After clicking the ‘Finish’ button, your project should be created. Inside, you should see a file called ‘Function.cs’. This contains the main entry point for the Lambda application, as well as the method that will be executed when the Lambda function is triggered.
What the ‘Main’ method does is to create a delegate to the ‘FunctionHandler’ – which will be executed on trigger – and start the bootstrap that will invoke the function. It also takes care of JSON serialization/deserialization, so the function receives the input in the expected format, and the returned value is automatically translated into JSON.
The ‘FunctionHandler’ method takes two arguments: the input you want from the users, and a ‘ILambdaContext’ instance – this provides information about the Lambda execution environment, such as the memory limit or the remaining running time, but you will not use these most of the time.
As far as functionality goes, you can use Lambda to develop any back-end features you would normally have in other environments, such as ASP.NET. You can access databases, call third-parties, or work with other AWS services. For this beginner-level tutorial, we will create a function that takes an integer as input and returns a string from a list.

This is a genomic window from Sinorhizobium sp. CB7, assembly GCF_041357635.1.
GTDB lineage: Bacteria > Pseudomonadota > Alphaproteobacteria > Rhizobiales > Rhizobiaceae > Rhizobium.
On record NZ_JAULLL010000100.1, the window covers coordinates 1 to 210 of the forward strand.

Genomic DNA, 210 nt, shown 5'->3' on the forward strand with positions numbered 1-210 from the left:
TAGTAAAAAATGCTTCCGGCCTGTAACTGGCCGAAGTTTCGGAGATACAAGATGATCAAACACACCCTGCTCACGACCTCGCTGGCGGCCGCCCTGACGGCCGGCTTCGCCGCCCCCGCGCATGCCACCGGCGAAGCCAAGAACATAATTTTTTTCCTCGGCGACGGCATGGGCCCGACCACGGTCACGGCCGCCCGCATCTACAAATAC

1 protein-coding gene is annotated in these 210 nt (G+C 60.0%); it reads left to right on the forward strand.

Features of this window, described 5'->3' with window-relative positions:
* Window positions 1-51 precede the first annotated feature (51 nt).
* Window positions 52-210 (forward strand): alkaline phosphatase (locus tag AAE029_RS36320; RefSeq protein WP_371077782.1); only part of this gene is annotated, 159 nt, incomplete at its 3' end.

Firstly, create a ‘Repository’ class that manages the list and what is returned from it:
In the ‘Function.cs’ file, there are a few changes that need to be made. The ‘FunctionHandler’ should take an ‘int’ as a parameter, instead of a ‘string’. For its implementation, it will create a new ‘Repository’ class and call the ‘GetValue’ method. Finally, we need to change the delegate from the ‘Main’ method to a ‘Func<int, ILambdaContext, string>’ instead of a ‘Func<string, ILambdaContext, string>’, since we changed the parameter type for the ‘FunctionHandler’.
This is what the final class looks like:
Before deploying the function, we need to create a IAM role that for it to assume – this will let the function create and access all the necessary resources. In the AWS Console, search for ‘IAM’ and open the service:
From the left-side menu, choose ‘Roles’ and click the blue ‘Create Role’ button. For the first step, pick ‘AWS Service’ and ‘Lambda’ – since we are creating a role that a Lambda function will use.